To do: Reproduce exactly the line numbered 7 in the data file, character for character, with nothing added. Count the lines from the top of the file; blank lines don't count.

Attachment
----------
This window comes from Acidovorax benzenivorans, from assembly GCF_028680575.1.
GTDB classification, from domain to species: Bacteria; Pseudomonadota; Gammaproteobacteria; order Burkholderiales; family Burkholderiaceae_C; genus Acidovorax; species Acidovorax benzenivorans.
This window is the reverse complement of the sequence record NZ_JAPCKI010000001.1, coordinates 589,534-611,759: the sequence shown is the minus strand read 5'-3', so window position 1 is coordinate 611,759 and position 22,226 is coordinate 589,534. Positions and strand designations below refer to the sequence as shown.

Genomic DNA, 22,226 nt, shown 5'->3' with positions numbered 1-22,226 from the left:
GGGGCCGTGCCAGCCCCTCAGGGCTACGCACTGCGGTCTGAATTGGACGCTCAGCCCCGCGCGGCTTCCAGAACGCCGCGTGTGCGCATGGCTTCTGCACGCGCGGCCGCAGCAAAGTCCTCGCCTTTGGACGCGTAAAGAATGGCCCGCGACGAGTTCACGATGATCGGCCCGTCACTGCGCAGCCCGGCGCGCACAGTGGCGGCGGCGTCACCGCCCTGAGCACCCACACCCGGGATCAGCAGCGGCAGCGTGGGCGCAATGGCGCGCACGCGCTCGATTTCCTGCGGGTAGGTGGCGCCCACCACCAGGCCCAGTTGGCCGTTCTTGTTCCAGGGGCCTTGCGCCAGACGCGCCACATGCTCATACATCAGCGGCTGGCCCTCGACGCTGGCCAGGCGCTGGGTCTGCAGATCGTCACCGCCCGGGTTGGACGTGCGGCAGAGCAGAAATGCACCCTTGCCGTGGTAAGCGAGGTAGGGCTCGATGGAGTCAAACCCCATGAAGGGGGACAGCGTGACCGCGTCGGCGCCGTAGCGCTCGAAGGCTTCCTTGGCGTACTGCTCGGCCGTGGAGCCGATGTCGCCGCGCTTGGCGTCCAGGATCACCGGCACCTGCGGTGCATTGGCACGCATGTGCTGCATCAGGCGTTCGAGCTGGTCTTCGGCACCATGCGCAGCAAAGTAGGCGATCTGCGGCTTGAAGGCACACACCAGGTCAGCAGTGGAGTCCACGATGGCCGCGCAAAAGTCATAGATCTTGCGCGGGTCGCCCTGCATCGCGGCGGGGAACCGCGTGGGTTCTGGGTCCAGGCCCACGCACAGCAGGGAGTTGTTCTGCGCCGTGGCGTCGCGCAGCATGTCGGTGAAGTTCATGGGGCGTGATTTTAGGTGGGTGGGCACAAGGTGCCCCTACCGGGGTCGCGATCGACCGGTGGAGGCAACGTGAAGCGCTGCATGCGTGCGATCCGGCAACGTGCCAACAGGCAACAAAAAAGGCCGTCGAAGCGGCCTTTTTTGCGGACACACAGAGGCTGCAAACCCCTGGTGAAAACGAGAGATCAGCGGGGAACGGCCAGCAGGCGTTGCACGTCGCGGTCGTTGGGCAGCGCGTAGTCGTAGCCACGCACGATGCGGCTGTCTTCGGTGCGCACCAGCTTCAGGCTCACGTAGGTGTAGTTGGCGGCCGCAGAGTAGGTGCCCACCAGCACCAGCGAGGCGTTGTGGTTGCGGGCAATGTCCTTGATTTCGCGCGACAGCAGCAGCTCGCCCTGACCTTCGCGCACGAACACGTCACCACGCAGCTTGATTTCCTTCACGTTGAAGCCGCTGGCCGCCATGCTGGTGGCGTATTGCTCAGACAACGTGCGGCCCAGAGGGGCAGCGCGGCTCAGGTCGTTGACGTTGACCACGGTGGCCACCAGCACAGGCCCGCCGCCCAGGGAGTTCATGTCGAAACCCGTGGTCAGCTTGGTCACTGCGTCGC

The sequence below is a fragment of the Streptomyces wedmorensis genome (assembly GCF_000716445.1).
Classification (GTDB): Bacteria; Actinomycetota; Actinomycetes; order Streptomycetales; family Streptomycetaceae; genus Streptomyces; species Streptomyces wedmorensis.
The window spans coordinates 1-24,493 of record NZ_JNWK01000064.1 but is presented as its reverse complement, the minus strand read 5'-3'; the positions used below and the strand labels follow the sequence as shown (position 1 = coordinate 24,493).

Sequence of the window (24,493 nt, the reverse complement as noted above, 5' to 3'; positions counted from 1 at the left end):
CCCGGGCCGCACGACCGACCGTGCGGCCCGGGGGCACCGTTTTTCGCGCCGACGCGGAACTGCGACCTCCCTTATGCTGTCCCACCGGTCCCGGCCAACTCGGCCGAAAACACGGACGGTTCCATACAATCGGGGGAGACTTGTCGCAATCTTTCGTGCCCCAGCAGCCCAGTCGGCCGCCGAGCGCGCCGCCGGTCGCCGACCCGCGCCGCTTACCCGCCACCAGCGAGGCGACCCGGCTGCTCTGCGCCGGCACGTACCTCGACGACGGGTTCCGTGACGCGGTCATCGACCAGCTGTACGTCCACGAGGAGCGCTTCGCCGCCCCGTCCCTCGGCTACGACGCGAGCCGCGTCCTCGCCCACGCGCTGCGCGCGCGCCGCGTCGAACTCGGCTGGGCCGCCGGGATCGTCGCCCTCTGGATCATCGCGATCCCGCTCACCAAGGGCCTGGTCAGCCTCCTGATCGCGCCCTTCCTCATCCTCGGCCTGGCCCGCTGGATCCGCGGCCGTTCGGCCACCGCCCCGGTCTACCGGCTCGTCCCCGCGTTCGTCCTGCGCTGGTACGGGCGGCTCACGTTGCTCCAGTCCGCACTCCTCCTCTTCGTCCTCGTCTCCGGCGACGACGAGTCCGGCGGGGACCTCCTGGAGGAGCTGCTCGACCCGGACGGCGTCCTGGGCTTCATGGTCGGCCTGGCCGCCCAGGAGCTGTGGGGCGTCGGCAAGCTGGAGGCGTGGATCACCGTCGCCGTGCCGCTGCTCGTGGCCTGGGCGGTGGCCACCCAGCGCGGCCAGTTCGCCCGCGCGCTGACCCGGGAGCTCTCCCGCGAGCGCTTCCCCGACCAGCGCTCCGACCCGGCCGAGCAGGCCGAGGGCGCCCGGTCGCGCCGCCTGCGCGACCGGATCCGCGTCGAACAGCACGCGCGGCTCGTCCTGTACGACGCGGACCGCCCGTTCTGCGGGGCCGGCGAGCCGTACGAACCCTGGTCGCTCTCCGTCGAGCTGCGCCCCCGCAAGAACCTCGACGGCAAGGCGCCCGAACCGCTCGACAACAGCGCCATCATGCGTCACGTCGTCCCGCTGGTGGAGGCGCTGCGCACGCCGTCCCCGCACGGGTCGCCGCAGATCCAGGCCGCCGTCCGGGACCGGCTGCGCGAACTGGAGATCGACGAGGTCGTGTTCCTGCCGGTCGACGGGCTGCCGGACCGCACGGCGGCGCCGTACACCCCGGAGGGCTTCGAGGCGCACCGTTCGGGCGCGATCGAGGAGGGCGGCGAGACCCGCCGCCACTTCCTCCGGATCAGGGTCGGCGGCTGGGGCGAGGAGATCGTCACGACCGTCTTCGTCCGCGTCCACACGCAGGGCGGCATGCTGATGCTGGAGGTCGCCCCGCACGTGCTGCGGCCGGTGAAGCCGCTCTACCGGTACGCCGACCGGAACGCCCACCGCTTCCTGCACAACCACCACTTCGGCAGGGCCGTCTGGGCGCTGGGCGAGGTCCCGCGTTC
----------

Classification (GTDB): Bacteria; Actinomycetota; Actinomycetes; order Streptomycetales; family Streptomycetaceae; genus Streptomyces; species Streptomyces wedmorensis.